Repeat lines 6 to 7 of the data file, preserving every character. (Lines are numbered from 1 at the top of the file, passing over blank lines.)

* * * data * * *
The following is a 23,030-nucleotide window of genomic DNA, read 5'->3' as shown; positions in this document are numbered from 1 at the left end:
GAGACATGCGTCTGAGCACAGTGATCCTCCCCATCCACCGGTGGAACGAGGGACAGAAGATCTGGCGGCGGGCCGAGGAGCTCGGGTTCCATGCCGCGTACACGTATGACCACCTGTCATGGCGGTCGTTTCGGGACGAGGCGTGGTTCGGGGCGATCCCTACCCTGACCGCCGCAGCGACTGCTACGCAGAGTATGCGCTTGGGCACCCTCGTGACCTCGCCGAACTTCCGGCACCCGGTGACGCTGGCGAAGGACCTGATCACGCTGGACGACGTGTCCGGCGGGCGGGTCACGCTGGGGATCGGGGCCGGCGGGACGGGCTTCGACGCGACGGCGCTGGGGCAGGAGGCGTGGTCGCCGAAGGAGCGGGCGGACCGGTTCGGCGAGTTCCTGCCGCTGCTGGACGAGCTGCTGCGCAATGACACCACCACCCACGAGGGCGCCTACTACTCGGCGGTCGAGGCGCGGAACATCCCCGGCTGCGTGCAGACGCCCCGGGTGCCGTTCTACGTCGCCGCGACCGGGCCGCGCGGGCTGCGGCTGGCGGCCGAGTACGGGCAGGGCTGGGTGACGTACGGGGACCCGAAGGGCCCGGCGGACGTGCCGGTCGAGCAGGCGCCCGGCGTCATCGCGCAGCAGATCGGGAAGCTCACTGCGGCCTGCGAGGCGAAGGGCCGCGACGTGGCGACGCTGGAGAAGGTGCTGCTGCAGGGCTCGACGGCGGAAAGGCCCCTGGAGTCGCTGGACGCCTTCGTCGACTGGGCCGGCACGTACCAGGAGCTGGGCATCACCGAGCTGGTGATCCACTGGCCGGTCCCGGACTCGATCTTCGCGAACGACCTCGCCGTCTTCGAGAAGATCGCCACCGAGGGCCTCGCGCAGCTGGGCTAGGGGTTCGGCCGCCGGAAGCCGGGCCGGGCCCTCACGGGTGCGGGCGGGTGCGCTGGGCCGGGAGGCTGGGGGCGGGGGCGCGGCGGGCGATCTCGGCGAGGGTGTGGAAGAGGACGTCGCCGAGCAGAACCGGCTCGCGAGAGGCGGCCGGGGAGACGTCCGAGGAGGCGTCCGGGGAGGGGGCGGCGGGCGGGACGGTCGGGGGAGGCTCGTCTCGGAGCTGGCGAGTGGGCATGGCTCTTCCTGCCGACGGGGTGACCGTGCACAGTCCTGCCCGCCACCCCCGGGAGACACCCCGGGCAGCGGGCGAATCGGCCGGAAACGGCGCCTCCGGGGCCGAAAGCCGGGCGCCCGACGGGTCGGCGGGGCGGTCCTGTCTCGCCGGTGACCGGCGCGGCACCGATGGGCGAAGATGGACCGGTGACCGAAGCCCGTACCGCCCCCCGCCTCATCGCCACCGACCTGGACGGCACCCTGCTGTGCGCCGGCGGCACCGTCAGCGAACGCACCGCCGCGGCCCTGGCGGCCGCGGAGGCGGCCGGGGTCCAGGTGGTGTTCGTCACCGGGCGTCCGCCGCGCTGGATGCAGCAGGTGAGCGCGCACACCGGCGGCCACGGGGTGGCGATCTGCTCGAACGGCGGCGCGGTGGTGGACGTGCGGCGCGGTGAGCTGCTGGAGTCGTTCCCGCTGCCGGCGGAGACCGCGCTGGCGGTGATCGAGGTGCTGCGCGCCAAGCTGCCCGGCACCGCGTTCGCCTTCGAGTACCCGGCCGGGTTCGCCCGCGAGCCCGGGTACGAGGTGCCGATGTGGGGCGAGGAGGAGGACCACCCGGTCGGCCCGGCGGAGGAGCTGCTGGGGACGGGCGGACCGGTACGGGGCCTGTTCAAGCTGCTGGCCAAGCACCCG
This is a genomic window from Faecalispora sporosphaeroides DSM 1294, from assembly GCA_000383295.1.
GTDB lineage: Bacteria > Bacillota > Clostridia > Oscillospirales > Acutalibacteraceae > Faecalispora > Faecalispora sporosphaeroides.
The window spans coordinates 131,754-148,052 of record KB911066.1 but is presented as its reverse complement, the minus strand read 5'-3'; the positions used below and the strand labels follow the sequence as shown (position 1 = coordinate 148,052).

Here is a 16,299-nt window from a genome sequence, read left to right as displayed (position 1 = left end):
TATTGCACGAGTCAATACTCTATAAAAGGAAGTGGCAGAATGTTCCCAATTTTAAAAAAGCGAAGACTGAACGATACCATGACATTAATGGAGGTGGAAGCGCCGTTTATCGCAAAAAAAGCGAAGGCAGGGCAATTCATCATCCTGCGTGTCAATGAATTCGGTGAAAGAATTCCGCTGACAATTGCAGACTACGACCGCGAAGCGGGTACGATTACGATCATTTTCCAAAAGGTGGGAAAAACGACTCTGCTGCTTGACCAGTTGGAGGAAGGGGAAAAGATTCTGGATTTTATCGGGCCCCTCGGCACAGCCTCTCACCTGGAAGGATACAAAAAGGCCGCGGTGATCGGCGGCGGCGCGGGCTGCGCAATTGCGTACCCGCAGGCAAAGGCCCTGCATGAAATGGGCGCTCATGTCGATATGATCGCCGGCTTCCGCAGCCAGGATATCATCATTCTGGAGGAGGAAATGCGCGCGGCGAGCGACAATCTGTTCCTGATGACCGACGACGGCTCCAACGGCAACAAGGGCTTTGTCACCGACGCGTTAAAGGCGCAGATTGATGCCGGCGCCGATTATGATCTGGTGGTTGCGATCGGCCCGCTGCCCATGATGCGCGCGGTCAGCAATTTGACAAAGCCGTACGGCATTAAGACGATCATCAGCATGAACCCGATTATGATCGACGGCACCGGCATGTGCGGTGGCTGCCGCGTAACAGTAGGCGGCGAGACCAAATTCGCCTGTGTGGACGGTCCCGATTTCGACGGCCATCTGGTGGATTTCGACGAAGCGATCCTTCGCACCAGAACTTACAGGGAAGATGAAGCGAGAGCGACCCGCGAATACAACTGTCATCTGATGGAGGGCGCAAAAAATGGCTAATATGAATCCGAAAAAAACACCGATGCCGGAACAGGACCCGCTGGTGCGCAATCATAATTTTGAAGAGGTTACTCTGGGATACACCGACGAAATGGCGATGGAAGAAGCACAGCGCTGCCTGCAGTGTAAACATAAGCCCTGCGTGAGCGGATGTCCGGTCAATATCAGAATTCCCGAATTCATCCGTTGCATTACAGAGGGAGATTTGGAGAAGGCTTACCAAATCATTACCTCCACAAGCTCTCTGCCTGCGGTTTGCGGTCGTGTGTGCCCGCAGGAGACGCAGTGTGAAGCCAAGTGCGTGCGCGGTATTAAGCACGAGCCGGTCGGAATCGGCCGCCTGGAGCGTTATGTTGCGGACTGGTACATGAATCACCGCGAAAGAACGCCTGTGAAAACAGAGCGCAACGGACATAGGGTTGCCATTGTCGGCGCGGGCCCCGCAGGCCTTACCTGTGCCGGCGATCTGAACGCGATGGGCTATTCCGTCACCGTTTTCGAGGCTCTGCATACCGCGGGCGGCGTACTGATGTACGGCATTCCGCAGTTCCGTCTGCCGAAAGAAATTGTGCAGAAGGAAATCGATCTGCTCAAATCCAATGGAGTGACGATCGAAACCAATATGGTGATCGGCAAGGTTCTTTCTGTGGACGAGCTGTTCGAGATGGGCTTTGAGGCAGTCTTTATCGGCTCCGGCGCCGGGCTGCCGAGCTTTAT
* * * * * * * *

Here is a 16,299-nt window from a genome sequence, read left to right as displayed (position 1 = left end):
TATTGCACGAGTCAATACTCTATAAAAGGAAGTGGCAGAATGTTCCCAATTTTAAAAAAGCGAAGACTGAACGATACCATGACATTAATGGAGGTGGAAGCGCCGTTTATCGCAAAAAAAGCGAAGGCAGGGCAATTCATCATCCTGCGTGTCAATGAATTCGGTGAAAGAATTCCGCTGACAATTGCAGACTACGACCGCGAAGCGGGTACGATTACGATCATTTTCCAAAAGGTGGGAAAAACGACTCTGCTGCTTGACCAGTTGGAGGAAGGGGAAAAGATTCTGGATTTTATCGGGCCCCTCGGCACAGCCTCTCACCTGGAAGGATACAAAAAGGCCGCGGTGATCGGCGGCGGCGCGGGCTGCGCAATTGCGTACCCGCAGGCAAAGGCCCTGCATGAAATGGGCGCTCATGTCGATATGATCGCCGGCTTCCGCAGCCAGGATATCATCATTCTGGAGGAGGAAATGCGCGCGGCGAGCGACAATCTGTTCCTGATGACCGACGACGGCTCCAACGGCAACAAGGGCTTTGTCACCGACGCGTTAAAGGCGCAGATTGATGCCGGCGCCGATTATGATCTGGTGGTTGCGATCGGCCCGCTGCCCATGATGCGCGCGGTCAGCAATTTGACAAAGCCGTACGGCATTAAGACGATCATCAGCATGAACCCGATTATGATCGACGGCACCGGCATGTGCGGTGGCTGCCGCGTAACAGTAGGCGGCGAGACCAAATTCGCCTGTGTGGACGGTCCCGATTTCGACGGCCATCTGGTGGATTTCGACGAAGCGATCCTTCGCACCAGAACTTACAGGGAAGATGAAGCGAGAGCGACCCGCGAATACAACTGTCATCTGATGGAGGGCGCAAAAAATGGCTAATATGAATCCGAAAAAAACACCGATGCCGGAACAGGACCCGCTGGTGCGCAATCATAATTTTGAAGAGGTTACTCTGGGATACACCGACGAAATGGCGATGGAAGAAGCACAGCGCTGCCTGCAGTGTAAACATAAGCCCTGCGTGAGCGGATGTCCGGTCAATATCAGAATTCCCGAATTCATCCGTTGCATTACAGAGGGAGATTTGGAGAAGGCTTACCAAATCATTACCTCCACAAGCTCTCTGCCTGCGGTTTGCGGTCGTGTGTGCCCGCAGGAGACGCAGTGTGAAGCCAAGTGCGTGCGCGGTATTAAGCACGAGCCGGTCGGAATCGGCCGCCTGGAGCGTTATGTTGCGGACTGGTACATGAATCACCGCGAAAGAACGCCTGTGAAAACAGAGCGCAACGGACATAGGGTTGCCATTGTCGGCGCGGGCCCCGCAGGCCTTACCTGTGCCGGCGATCTGAACGCGATGGGCTATTCCGTCACCGTTTTCGAGGCTCTGCATACCGCGGGCGGCGTACTGATGTACGGCATTCCGCAGTTCCGTCTGCCGAAAGAAATTGTGCAGAAGGAAATCGATCTGCTCAAATCCAATGGAGTGACGATCGAAACCAATATGGTGATCGGCAAGGTTCTTTCTGTGGACGAGCTGTTCGAGATGGGCTTTGAGGCAGTCTTTATCGGCTCCGGCGCCGGGCTGCCGAGCTTTAT